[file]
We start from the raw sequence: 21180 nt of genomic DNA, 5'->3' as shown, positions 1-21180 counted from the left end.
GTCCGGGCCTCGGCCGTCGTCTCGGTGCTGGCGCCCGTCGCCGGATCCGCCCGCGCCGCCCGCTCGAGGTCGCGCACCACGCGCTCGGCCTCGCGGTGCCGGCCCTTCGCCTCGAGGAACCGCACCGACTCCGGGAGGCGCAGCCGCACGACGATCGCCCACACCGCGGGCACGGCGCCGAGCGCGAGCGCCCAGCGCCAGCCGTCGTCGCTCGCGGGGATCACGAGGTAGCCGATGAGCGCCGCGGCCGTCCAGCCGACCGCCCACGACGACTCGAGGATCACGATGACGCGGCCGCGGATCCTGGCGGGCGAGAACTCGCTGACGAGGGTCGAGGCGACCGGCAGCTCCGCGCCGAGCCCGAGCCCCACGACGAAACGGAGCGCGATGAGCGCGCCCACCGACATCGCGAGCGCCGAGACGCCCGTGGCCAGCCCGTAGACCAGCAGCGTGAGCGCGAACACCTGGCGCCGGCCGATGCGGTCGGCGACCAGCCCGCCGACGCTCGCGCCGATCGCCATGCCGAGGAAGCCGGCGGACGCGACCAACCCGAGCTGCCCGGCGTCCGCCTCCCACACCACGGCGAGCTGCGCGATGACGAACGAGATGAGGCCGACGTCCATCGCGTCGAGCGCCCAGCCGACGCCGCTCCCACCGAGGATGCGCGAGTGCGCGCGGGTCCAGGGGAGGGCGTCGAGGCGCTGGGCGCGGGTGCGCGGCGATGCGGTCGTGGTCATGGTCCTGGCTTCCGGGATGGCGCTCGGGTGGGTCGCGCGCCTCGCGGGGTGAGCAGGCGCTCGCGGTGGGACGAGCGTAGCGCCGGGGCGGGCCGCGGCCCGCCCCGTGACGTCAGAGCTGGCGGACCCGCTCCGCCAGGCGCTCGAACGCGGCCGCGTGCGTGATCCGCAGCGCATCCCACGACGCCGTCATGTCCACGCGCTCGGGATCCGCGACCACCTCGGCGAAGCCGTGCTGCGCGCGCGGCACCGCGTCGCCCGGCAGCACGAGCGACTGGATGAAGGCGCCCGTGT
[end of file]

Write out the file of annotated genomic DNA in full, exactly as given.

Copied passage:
We start from the raw sequence: 21180 nt of genomic DNA, 5'->3' as shown, positions 1-21180 counted from the left end.
GTCCGGGCCTCGGCCGTCGTCTCGGTGCTGGCGCCCGTCGCCGGATCCGCCCGCGCCGCCCGCTCGAGGTCGCGCACCACGCGCTCGGCCTCGCGGTGCCGGCCCTTCGCCTCGAGGAACCGCACCGACTCCGGGAGGCGCAGCCGCACGACGATCGCCCACACCGCGGGCACGGCGCCGAGCGCGAGCGCCCAGCGCCAGCCGTCGTCGCTCGCGGGGATCACGAGGTAGCCGATGAGCGCCGCGGCCGTCCAGCCGACCGCCCACGACGACTCGAGGATCACGATGACGCGGCCGCGGATCCTGGCGGGCGAGAACTCGCTGACGAGGGTCGAGGCGACCGGCAGCTCCGCGCCGAGCCCGAGCCCCACGACGAAACGGAGCGCGATGAGCGCGCCCACCGACATCGCGAGCGCCGAGACGCCCGTGGCCAGCCCGTAGACCAGCAGCGTGAGCGCGAACACCTGGCGCCGGCCGATGCGGTCGGCGACCAGCCCGCCGACGCTCGCGCCGATCGCCATGCCGAGGAAGCCGGCGGACGCGACCAACCCGAGCTGCCCGGCGTCCGCCTCCCACACCACGGCGAGCTGCGCGATGACGAACGAGATGAGGCCGACGTCCATCGCGTCGAGCGCCCAGCCGACGCCGCTCCCACCGAGGATGCGCGAGTGCGCGCGGGTCCAGGGGAGGGCGTCGAGGCGCTGGGCGCGGGTGCGCGGCGATGCGGTCGTGGTCATGGTCCTGGCTTCCGGGATGGCGCTCGGGTGGGTCGCGCGCCTCGCGGGGTGAGCAGGCGCTCGCGGTGGGACGAGCGTAGCGCCGGGGCGGGCCGCGGCCCGCCCCGTGACGTCAGAGCTGGCGGACCCGCTCCGCCAGGCGCTCGAACGCGGCCGCGTGCGTGATCCGCAGCGCATCCCACGACGCCGTCATGTCCACGCGCTCGGGATCCGCGACCACCTCGGCGAAGCCGTGCTGCGCGCGCGGCACCGCGTCGCCCGGCAGCACGAGCGACTGGATGAAGGCGCCCGTGT